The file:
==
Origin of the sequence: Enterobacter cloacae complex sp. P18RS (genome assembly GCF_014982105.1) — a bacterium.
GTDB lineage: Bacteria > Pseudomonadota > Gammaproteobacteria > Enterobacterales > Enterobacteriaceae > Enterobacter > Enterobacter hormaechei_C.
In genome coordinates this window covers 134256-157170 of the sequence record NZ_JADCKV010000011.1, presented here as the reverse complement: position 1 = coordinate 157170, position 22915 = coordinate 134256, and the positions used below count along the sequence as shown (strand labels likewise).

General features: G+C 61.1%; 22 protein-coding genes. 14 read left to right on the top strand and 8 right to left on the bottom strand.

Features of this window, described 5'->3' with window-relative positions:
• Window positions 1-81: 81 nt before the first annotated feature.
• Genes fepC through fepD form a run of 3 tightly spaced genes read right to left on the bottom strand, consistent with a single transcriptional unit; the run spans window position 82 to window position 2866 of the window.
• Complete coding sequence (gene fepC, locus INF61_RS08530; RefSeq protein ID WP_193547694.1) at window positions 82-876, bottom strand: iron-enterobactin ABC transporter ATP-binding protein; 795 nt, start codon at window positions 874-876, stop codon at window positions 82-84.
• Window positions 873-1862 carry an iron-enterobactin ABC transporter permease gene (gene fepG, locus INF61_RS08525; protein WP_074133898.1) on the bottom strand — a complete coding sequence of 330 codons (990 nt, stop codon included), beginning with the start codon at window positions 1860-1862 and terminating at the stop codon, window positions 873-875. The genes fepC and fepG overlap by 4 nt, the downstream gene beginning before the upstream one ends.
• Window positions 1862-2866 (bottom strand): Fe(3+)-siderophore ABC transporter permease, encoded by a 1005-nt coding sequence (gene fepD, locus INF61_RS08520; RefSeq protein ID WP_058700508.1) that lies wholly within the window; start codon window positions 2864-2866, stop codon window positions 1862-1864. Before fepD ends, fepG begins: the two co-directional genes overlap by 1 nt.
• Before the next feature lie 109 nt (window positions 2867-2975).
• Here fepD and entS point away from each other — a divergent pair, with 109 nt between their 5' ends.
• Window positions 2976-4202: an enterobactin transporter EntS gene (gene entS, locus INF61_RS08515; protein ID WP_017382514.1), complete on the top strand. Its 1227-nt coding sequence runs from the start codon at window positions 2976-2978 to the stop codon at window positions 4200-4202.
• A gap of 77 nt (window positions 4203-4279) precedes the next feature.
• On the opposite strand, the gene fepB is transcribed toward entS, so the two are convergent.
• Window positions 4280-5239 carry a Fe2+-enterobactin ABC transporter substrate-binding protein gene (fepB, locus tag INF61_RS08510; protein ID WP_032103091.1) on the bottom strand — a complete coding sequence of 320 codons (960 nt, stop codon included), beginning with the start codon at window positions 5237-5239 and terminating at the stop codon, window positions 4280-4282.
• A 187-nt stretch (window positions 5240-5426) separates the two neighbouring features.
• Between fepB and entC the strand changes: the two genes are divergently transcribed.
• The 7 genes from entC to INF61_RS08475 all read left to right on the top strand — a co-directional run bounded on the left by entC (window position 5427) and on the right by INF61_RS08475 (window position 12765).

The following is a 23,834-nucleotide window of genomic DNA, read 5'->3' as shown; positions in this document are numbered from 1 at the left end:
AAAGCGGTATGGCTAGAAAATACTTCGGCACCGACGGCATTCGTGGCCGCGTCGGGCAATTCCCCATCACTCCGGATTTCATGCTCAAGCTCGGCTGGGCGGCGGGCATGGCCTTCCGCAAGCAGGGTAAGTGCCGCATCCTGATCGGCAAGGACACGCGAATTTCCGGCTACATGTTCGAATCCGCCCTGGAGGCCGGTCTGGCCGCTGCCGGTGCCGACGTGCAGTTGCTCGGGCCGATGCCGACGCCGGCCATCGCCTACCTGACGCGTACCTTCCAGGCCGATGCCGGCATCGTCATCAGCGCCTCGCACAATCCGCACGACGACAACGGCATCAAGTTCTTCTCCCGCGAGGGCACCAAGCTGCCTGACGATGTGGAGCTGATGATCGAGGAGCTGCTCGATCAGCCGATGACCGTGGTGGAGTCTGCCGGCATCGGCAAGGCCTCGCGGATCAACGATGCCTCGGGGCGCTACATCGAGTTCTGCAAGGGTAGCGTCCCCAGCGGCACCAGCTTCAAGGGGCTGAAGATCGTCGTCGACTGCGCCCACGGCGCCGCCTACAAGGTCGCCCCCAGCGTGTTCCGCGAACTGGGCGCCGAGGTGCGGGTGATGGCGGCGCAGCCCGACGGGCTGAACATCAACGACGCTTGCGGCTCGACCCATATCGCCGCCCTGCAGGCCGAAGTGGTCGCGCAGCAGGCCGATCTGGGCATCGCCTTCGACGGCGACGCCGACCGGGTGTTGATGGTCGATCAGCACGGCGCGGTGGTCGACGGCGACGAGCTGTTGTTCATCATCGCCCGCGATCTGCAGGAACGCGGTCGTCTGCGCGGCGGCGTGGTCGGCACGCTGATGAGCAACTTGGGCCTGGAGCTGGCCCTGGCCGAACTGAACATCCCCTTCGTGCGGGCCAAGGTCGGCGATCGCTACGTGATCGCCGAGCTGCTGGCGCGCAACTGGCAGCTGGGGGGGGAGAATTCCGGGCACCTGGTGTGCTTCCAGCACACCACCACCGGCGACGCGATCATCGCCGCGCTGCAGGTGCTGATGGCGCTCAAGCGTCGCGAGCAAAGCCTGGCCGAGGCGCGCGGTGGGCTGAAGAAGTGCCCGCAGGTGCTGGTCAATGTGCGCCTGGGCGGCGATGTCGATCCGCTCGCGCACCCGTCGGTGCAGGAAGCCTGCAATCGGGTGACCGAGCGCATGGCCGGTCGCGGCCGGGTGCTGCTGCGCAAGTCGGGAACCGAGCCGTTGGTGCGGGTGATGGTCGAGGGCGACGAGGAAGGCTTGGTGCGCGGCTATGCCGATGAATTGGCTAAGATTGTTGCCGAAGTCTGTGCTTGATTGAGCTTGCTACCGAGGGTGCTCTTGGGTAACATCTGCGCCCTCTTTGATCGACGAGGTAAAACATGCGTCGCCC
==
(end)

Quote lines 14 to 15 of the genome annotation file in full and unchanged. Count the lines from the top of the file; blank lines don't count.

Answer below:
• A gap of 77 nt (window positions 4203-4279) precedes the next feature.
• On the opposite strand, the gene fepB is transcribed toward entS, so the two are convergent.